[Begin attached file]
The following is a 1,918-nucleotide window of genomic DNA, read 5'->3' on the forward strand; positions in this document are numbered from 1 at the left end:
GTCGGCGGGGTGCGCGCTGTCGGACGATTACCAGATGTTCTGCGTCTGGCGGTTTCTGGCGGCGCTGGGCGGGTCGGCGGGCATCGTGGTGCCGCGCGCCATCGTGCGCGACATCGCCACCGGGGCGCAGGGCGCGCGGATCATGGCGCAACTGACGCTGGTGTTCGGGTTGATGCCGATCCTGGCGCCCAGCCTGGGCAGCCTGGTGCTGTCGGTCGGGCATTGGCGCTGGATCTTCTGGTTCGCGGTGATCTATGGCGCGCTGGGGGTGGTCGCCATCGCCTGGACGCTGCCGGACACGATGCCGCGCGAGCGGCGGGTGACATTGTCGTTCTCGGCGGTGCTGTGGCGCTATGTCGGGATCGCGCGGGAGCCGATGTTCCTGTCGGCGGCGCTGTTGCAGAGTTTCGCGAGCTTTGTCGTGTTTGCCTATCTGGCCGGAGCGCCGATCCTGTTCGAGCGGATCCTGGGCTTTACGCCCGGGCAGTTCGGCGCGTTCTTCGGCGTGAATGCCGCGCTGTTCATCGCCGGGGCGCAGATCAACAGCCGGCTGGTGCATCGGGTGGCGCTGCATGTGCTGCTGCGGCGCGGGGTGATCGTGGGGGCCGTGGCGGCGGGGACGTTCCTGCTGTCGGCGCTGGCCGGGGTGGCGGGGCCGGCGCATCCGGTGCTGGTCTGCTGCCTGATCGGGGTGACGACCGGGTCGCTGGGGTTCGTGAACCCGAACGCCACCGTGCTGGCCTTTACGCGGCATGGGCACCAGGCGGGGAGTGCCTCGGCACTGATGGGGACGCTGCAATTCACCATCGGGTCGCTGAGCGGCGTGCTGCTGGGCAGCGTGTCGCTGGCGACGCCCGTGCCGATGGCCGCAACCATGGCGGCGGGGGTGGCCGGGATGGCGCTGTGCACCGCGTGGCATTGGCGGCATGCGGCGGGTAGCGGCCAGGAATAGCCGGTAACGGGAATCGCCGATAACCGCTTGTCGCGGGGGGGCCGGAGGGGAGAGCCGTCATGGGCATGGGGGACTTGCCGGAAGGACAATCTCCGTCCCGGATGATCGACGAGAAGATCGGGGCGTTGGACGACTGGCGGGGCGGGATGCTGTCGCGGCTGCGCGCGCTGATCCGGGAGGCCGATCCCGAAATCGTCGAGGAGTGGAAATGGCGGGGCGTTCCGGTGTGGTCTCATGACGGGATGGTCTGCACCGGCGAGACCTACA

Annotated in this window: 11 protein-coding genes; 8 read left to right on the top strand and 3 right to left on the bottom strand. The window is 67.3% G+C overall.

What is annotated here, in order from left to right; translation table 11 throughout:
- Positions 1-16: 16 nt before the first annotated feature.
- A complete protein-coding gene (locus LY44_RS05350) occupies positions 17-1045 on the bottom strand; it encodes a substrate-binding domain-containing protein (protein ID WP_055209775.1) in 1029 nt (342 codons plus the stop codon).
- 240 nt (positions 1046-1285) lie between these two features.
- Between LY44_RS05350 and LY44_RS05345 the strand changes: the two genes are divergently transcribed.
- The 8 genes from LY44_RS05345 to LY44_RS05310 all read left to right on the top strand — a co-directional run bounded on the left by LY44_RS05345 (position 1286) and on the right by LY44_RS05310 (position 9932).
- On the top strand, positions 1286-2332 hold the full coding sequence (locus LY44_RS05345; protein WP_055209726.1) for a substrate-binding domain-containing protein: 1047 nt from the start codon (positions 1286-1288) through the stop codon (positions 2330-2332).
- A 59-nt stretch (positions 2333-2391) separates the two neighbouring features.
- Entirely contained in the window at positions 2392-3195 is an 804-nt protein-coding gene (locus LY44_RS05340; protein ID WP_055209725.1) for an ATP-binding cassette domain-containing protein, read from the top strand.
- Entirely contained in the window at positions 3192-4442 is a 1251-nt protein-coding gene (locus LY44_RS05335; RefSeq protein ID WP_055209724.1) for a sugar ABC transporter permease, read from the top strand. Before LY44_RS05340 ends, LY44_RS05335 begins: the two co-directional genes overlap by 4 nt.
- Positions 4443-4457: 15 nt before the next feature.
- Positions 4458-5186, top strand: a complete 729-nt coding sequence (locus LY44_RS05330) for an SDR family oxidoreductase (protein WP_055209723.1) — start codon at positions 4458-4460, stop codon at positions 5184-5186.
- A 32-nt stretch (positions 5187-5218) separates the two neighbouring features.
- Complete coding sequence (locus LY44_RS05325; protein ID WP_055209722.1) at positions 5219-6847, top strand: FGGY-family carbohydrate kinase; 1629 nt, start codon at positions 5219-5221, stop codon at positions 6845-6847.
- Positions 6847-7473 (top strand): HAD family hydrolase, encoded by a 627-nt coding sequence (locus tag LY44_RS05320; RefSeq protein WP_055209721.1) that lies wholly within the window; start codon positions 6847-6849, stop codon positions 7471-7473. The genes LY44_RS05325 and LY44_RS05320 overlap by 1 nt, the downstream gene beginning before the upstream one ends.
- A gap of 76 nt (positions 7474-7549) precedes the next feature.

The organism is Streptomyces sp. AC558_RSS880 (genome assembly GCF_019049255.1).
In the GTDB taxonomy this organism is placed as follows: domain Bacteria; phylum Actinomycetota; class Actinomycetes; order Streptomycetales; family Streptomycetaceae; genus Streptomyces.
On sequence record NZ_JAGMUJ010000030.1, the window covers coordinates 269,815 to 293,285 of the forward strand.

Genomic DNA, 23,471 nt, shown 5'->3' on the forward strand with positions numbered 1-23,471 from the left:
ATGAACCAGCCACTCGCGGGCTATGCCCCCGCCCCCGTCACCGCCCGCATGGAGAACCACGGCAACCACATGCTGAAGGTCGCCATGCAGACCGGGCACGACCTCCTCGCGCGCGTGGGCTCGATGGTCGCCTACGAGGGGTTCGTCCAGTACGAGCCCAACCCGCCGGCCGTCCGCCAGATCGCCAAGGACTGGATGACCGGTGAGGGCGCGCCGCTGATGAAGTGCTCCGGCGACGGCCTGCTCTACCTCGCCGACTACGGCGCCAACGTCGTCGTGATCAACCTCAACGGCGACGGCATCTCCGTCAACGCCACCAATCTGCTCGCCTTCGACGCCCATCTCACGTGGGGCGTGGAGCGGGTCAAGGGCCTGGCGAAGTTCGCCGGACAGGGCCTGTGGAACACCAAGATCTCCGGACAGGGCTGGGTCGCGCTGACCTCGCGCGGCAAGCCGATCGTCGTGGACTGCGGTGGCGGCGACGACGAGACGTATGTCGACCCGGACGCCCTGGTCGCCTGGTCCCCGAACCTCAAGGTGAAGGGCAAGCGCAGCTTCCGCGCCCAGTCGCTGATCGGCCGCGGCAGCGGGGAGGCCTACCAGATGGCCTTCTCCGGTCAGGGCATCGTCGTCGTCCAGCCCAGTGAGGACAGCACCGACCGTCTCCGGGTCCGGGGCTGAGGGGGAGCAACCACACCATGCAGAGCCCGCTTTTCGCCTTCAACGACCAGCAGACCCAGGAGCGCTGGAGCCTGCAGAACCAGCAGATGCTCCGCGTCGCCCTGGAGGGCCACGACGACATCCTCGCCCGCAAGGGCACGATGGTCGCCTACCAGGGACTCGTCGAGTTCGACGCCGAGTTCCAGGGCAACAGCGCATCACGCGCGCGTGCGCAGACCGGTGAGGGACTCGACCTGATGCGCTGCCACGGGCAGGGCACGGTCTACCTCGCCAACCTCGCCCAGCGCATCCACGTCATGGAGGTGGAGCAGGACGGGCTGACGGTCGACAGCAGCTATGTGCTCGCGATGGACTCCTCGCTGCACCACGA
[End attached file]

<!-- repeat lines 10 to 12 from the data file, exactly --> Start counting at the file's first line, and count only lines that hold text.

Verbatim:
- On the top strand, positions 1286-2332 hold the full coding sequence (locus LY44_RS05345; protein WP_055209726.1) for a substrate-binding domain-containing protein: 1047 nt from the start codon (positions 1286-1288) through the stop codon (positions 2330-2332).
- A 59-nt stretch (positions 2333-2391) separates the two neighbouring features.
- Entirely contained in the window at positions 2392-3195 is an 804-nt protein-coding gene (locus LY44_RS05340; protein ID WP_055209725.1) for an ATP-binding cassette domain-containing protein, read from the top strand.